I like the crispy chorizo for flavour and texture and instead of thick slices I like these little nuggets in every mouthful, but you could of course go heavier on the chorizo if you prefer!
Scrambled eggs with parmesan and crispy chorizo crumbs, serves 1
5 tbsp cream
salt and peppar
1 tbsp butter
approx 3 tbsp grated parmesan
1 piece of cooking chorizo, 5-10 cm long
1 tbsp vegetable oil
cherry tomatoes, halved
Start by peeling the skin off the chorizo and chop it into tiny pieces. Heat up oil in a small frying pan on medium heat and fry the chorizo crumbs until crispy. Set aside while you make the eggs.
In a bowl, whisk together eggs and cream and season well (approx 1 tsp seasalt flakes and a good grinding of pepper). Heat up the butter in a non-stick frying pan on medium-low. Once the butter has melted pour in the eggs and push them around with a plastic spatula or whisk while they slowly thicken, once they look like a custard with bits in set aside (it cooks further in the hot pan). Stir half of the parmesan into the eggs and adjust the seasoning if needed. Heat up the chorizo crumbs if needed and plate up. Scatter the eggs with the remaining grated parmesan. Scatter with chives and add the chorizo crumbs and tomatoes and tuck in.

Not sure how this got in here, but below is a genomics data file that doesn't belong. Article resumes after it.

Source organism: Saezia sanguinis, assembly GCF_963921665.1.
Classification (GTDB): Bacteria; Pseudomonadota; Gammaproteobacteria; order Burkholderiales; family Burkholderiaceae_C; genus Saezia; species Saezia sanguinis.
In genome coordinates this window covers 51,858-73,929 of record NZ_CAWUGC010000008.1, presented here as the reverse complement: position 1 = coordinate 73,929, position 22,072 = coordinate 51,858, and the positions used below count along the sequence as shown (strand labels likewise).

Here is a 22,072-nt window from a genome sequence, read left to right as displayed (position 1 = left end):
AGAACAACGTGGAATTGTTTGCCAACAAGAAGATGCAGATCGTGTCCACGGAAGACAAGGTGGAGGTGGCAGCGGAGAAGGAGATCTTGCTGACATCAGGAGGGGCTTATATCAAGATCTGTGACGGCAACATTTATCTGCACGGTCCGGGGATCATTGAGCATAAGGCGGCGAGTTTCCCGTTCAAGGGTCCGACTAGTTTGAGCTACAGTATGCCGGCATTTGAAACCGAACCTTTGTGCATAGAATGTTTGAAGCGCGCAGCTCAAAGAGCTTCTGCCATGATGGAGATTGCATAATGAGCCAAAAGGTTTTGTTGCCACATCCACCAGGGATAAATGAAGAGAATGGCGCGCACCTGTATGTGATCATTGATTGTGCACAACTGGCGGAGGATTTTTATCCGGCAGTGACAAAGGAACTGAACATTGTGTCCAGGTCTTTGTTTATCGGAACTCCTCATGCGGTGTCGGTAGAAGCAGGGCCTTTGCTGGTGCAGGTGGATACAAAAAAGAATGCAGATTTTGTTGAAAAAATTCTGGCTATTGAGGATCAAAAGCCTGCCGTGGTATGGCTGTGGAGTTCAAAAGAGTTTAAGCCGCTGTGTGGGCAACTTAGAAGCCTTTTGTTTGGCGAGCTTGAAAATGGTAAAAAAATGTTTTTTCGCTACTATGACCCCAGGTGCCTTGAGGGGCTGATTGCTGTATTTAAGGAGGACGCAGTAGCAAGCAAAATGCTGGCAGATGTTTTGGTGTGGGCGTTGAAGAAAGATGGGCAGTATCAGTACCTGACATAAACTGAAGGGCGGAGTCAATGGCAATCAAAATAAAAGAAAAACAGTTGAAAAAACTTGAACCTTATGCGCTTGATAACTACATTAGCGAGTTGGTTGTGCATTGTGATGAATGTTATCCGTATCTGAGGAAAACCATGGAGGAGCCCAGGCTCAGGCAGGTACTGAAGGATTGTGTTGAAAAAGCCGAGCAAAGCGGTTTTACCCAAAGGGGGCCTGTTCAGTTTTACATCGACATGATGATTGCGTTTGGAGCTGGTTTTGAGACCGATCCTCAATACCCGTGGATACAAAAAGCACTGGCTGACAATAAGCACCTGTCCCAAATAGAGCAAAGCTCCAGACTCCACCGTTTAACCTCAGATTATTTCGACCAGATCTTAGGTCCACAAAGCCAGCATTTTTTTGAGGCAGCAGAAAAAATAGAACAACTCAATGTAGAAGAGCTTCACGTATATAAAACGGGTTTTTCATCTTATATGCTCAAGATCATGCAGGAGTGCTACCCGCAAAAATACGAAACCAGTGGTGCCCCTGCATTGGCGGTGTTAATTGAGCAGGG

It’s great fun hosting dinner parties together with mamma, because that means we share the cooking! At a dinner party at home in early January I made two types of crostini to start off with it. The main course (which mamma was in charge of) was rather substantial so we opted for nibbles and bubbles on the sofa instead of a starter at the table. Mammas slow-cooked was absolutely wonderful and this very classic pudding was a perfect end to our dinner. I made the vanilla creme brûlée I’ve made for years, but I realised it was quite hard to find on the blog, so wanted to highlight it again.
The original recipe, courtesy of Swedish chef Tina Nordström, had cardamom in it, which I removed but in essence this is her recipe and the only one you will ever need for creme brûlée. I have adapted it a few times too, here is a delicious Amarula Cream version and here is a summery elderflower adaptation.
Vanilla creme brûlée, serves 4-6
5 egg yolks
100 ml caster sugar